Requesting access as ESS authenticated application

I’m trying to implement authentication for ESS using Statically Registered Client Credentials and I’m following Authenticate (Node.js: Single-User App) — Inrupt JavaScript Client Libraries for that, but I feel like I’m missing something.
I’ve registered my app using the Inrupt Application Registration but how could I now as authenticated application request access to a user’s resource?
Maybe I’m overlooking something in the documentation, but that step is still unclear to me.

I also found universalAccess.getAgentAccess at Access Policies: Universal API — Inrupt JavaScript Client Libraries but that takes a webId of the agent, and if I understand it correctly, static applications work with a client id and secret.

Any help is appreciated :slight_smile:

Hello @smessie, and thanks for reaching out!

There are two different aspects to what you are trying to do: authentication, and access request. There are several ways to do authentication, and it looks like you found one fitting your use case, which is good: once authenticated, you can act as an agent having an identity in the Solid ecosystem, which is a mandatory first step to be given access to a resource.

Then, there are also different ways to being granted access to a resource by its owner. One (simplistic) way is to prompt the owner asking them to give you the appropriate access if they are the one using your application. They may go to a third-party app allowing such operation, such as PodBrowser. Another way, which also relies on the resource owner being present, is to rely on access requests and access grants, as described in Access Requests and Grants — Inrupt JavaScript Client Libraries.

There is currently no asynchronous mechanism that I know of to send an access request to an arbitrary person for them to grant in the future, but that’s a legitimate use case and we plan on working on it in the future.

Does this help answering your question?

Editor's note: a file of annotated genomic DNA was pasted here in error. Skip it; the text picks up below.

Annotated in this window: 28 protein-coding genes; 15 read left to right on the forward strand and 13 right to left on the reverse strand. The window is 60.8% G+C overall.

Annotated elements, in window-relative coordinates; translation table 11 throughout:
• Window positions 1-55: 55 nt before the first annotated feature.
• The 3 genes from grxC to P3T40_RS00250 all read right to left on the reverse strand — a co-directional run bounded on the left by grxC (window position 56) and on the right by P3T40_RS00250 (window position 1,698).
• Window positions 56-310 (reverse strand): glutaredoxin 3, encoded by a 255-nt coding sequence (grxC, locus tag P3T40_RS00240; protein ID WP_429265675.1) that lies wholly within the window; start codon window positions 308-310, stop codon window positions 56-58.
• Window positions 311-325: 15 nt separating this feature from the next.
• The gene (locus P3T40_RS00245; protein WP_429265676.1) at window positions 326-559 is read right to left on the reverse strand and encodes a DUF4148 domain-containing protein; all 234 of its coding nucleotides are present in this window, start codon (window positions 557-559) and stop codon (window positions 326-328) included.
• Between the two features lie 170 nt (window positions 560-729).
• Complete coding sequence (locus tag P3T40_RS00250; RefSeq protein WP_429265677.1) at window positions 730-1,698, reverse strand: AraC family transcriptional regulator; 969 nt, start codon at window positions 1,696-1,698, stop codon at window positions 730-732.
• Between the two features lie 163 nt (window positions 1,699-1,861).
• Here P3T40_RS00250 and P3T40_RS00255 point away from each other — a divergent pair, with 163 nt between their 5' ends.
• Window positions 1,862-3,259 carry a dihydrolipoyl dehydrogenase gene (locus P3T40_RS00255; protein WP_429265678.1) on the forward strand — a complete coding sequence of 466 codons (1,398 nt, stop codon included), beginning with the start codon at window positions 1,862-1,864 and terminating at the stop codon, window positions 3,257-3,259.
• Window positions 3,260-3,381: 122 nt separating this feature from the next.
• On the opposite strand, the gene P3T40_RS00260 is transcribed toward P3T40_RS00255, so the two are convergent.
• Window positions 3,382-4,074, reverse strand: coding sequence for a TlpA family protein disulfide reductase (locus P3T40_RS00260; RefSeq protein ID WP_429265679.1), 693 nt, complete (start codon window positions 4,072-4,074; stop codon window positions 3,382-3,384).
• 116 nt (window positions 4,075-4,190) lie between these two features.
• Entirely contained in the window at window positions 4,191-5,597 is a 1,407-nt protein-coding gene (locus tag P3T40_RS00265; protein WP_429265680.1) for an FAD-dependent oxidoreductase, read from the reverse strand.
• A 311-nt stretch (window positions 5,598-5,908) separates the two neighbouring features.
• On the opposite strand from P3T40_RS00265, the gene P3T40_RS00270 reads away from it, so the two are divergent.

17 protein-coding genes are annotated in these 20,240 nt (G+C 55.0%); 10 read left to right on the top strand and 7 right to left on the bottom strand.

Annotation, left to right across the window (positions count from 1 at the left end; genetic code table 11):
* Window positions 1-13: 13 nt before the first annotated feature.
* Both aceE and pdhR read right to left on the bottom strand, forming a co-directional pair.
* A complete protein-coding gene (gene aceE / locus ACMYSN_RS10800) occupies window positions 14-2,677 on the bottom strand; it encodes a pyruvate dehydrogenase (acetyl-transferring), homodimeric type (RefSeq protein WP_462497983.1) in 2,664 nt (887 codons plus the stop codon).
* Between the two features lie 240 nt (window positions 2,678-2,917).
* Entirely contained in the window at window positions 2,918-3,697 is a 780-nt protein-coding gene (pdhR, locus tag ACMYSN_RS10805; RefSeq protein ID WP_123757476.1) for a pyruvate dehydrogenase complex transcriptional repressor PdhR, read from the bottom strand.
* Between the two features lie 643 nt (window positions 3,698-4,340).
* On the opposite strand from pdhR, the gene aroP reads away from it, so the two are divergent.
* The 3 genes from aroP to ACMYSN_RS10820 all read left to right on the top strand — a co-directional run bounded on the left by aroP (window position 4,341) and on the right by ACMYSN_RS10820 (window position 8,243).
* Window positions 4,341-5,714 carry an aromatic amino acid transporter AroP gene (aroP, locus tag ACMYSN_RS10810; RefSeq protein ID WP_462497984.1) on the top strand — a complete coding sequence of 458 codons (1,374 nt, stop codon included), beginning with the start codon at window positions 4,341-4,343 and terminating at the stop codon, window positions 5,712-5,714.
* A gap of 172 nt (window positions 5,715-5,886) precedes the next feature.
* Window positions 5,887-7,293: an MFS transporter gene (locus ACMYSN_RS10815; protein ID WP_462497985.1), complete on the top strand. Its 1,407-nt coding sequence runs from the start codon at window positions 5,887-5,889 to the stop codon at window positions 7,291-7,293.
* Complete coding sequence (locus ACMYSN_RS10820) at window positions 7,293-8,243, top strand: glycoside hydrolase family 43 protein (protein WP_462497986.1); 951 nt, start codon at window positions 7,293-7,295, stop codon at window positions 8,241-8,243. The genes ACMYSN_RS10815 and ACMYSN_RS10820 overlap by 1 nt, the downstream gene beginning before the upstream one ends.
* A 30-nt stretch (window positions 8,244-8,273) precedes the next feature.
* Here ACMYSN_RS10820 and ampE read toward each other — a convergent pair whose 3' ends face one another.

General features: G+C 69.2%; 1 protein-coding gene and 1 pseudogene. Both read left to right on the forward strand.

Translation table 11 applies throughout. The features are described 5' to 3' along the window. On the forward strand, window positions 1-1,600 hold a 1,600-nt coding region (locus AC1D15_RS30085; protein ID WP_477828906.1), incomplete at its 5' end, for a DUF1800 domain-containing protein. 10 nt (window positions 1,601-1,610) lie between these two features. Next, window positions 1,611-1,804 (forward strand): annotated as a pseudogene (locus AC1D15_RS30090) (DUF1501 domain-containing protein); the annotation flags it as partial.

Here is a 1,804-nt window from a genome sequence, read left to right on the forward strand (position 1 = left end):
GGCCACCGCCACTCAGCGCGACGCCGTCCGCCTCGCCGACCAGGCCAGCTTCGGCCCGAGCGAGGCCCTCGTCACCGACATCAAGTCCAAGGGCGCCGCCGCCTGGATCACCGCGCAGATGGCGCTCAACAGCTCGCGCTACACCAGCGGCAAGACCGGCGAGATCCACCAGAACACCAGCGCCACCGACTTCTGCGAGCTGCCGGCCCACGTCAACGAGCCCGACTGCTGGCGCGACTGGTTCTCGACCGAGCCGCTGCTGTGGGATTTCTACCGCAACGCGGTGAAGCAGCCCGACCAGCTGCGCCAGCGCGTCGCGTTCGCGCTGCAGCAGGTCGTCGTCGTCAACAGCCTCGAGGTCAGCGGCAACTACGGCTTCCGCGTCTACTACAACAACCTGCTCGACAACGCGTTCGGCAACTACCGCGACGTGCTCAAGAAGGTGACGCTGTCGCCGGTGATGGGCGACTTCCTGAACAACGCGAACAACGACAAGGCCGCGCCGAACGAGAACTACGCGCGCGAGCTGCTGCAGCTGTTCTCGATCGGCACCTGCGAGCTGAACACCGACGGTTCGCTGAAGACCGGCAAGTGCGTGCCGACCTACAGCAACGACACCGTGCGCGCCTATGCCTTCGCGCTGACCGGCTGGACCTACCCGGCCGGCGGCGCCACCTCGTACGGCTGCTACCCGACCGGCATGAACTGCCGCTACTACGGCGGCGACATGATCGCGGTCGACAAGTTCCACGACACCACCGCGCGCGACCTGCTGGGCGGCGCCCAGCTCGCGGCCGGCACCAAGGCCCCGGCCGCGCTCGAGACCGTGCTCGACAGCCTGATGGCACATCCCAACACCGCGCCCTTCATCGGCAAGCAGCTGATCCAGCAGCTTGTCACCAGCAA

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Hi @zwifi, thanks for replying!

I think I’ve found the way to go. I overlooked that I could get the application’s WebID using after using login, which I then can pass along to universalAccess.setAgentAccess.

I think that should work, but I can’t try yet because my newly created ESS POD gives 404’s resulting in not letting me create or thus give access to resources. I’ve already contacted Inrupt support so I hope I can resolve that soon so I can test if my thoughts above work.

Just to make sure we’re talking about the same thing, is a WebID, not a Pod. If you’ve created a user account directly at, you’ll want to go to this will provision the profile document associated to your WebID, as well as a Pod of which you’ll be owner.

Does this capture how you created the account in the first place, and does the proposed fix resolve the issue?

Aha thanks @zwifi ! Didn’t know about that.

Now I have my WebID and my profile document is at, that would thus mean that all my documents are stored under which is then my podBase, correct?

That’s correct! Note that your WebID profile document is available when looking up your WebID (, and that this profile links to, which is an extended, read/write profile hosted as a Solid Resource (it isn’t the case of the WebID profile). And you’re absolutely right, is the root of your Pod, which is also linked in your WebID profile.